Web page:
Using Inclusive Language for All Marginalized Communities
As communication professionals, we are responsible for keeping up to date on inclusive language. But what exactly does inclusive language entail?
PR Daily notes that “language that isn’t inclusive can feel harmless, or even have strong historic ties” for certain gender identities and ethnic backgrounds. Abbie suggests that using inclusive language can go further and should include things like age, ability/disability, education, skill sets and mindsets.
Musician Sia has been under fire recently for how she has represented the autistic community in her movie “Music.” While she claimed to have worked with leaders in the neurodivergent communities, she went against their advice and cast an abled actress, Maddie Ziegler, to play the main character, instead of casting an actress who is autistic.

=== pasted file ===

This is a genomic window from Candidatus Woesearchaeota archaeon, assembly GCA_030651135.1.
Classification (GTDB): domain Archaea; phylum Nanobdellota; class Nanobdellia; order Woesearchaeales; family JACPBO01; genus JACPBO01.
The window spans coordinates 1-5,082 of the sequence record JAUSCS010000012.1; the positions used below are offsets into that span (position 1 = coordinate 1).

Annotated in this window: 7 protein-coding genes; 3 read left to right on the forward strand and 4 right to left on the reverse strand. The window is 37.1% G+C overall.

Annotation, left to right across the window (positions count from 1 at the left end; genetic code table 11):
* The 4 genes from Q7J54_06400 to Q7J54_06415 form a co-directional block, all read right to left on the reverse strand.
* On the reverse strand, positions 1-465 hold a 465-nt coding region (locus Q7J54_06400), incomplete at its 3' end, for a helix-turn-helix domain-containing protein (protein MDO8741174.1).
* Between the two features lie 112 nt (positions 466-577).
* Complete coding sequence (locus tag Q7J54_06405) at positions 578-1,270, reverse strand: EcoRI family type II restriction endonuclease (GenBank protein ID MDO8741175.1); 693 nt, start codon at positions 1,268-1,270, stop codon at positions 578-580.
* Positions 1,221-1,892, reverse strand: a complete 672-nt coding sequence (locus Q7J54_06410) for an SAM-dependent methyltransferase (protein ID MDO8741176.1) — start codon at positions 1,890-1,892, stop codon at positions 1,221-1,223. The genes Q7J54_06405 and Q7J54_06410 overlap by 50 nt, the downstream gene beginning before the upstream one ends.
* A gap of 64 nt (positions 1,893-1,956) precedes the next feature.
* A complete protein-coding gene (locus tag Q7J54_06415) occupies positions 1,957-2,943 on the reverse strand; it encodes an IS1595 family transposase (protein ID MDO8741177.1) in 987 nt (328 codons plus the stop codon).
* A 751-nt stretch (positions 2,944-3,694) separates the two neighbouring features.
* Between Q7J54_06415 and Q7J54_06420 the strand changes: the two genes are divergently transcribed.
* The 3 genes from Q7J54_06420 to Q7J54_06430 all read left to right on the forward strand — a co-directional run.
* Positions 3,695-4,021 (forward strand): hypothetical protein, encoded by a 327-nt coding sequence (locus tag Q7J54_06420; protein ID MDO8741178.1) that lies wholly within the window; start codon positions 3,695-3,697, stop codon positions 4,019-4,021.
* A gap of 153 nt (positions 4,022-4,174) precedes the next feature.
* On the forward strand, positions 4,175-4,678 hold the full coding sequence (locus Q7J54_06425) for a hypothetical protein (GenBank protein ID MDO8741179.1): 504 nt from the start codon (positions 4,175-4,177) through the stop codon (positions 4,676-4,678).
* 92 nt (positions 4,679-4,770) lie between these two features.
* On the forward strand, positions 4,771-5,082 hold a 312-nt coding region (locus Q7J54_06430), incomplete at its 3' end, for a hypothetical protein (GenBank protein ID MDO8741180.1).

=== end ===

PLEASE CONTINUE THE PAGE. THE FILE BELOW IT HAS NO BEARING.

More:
After gaining nearly 30,000 signatures to cancel the film, Sia took to Twitter to explain her missteps and revealed more about the movie that has yet to be released. Not only were there no individuals with autism consulted on the film but it also contains harmful, inaccurate and outdated forms of treatment like using restraints and shock therapy.
Sia’s course of action has failed the disability community. Instead of cancelling or re-casting the film, which would have been more authentic and inclusive, she decided to put a warning label on the movie and cut out scenes of restraint abuse.
As a wildly famous singer/songwriter for the last two decades, she could afford to take the hit on losing the money from this film. She had a chance to work with the autistic community and show what life is like for neurodivergent people. But now it is the autistic community that takes the hit as this movie continues to enforce harmful stereotypes.